Strengthening financial sustainability in Zimbabwe
24 April 2020
CLGF has partnered with the Ministry of Local Government in Zimbabwe on a project to strengthen the financial sustainability of local authorities.
Local authorities in Zimbabwe are facing financial challenges which have reduced the quality and range of the services they are able to provide, as well as the development targets they can achieve. There is a widening gap between the availability of financial resources and the expenditure needed to cover service delivery and development costs.
The formal recognition of local government in the Constitution has stimulated debate about the ideal resource mobilisation and the sharing of a framework between central government and lower tiers. Recognising that local authorities are the tier of government closest to communities, the Constitution entitles them to ‘not less than five per cent of national fiscal resources. The existing fiscal framework is, however, steeped in sub-national tiers of government, which means there are not enough resources to allow local authorities to fulfil all their functions. Most local authorities in Zimbabwe are yet to fully understand and embrace budget development as a policy setting process, or involving the public.
It is against this background that CLGF is supporting local authority financial sustainability. Driven by the theory that if local authorities are financed on a stable basis, using effective budget formulation, concerted revenue collection and management, they will be able to lead in development and service delivery in their areas of jurisdiction.
The project supported several platforms where the Ministry of Local Government provided training and budget analysis, focusing on strengthening the revenue side of local authority budgets. The first intervention on Programme Based Budgeting provided training and capacity-building to almost 800 senior and middle managers from all 92 local authorities; this has resulted in improved understanding and preparation for the 2020 budgets, using the new system.
Direct ministerial involvement
At workshops organised by CLGF, the Minister of Local Government articulated various statutory provisions and practical strategies that local authorities can use to leverage more revenue income and collection, with a direct link to improving service delivery. CLGF Project Manager, Leopold Bhoroma, said: "The direct involvement of the Minister in strengthening local authority budget and revenue collection strategies is making a huge impact in improving budgets, particularly on the income side."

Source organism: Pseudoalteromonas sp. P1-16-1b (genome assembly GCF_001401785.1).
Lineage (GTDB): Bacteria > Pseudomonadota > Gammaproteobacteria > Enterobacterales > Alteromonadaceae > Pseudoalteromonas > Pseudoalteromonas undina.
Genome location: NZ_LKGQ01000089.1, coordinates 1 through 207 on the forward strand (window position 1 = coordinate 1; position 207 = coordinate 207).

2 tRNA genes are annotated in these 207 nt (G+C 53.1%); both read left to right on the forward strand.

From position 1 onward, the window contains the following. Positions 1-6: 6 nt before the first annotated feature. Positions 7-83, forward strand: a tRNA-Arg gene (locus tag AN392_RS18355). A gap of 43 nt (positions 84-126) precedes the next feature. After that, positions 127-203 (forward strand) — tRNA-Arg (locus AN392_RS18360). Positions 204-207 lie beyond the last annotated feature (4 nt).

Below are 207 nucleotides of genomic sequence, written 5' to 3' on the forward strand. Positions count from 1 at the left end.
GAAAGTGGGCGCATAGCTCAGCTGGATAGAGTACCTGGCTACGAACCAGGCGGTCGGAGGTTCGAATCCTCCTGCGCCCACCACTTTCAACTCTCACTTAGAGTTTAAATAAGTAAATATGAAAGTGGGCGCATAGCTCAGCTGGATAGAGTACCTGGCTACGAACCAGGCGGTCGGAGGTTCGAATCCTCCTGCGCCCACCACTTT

At the recent workshop held at the beginning of March and attended by town clerks, town secretaries, chief executives and finance directors from all 92 local authorities, Minister July Moyo Minister provided a detailed analysis of the 2020 budgets. He laid the legal foundation underpinning the Program Based Budgeting Process, highlighting the powers of local authorities, such as raising taxes and the revenue sources at their disposal; as well as describing the areas that need to be improved. The Minister also articulated the policy and use of intergovernmental transfer funds that are currently being disbursed by Central Government under Section 301 of the Constitution. This has been very much appreciated because of the significant difference and contribution to local government funding. It is crucial that the engagement between local authorities and central government continues to ensure that the disbursed funds are properly used for the development of local authority functions and development work.
The feedback from local authorities and other local government stakeholders points toward the engagement between the Ministry and local authorities - particularly being led by the Minister - as being an extremely effective intervention towards improving financial sustainability at the local level. This type of platforms is regarded as something that has been sadly missing within the local government sector.
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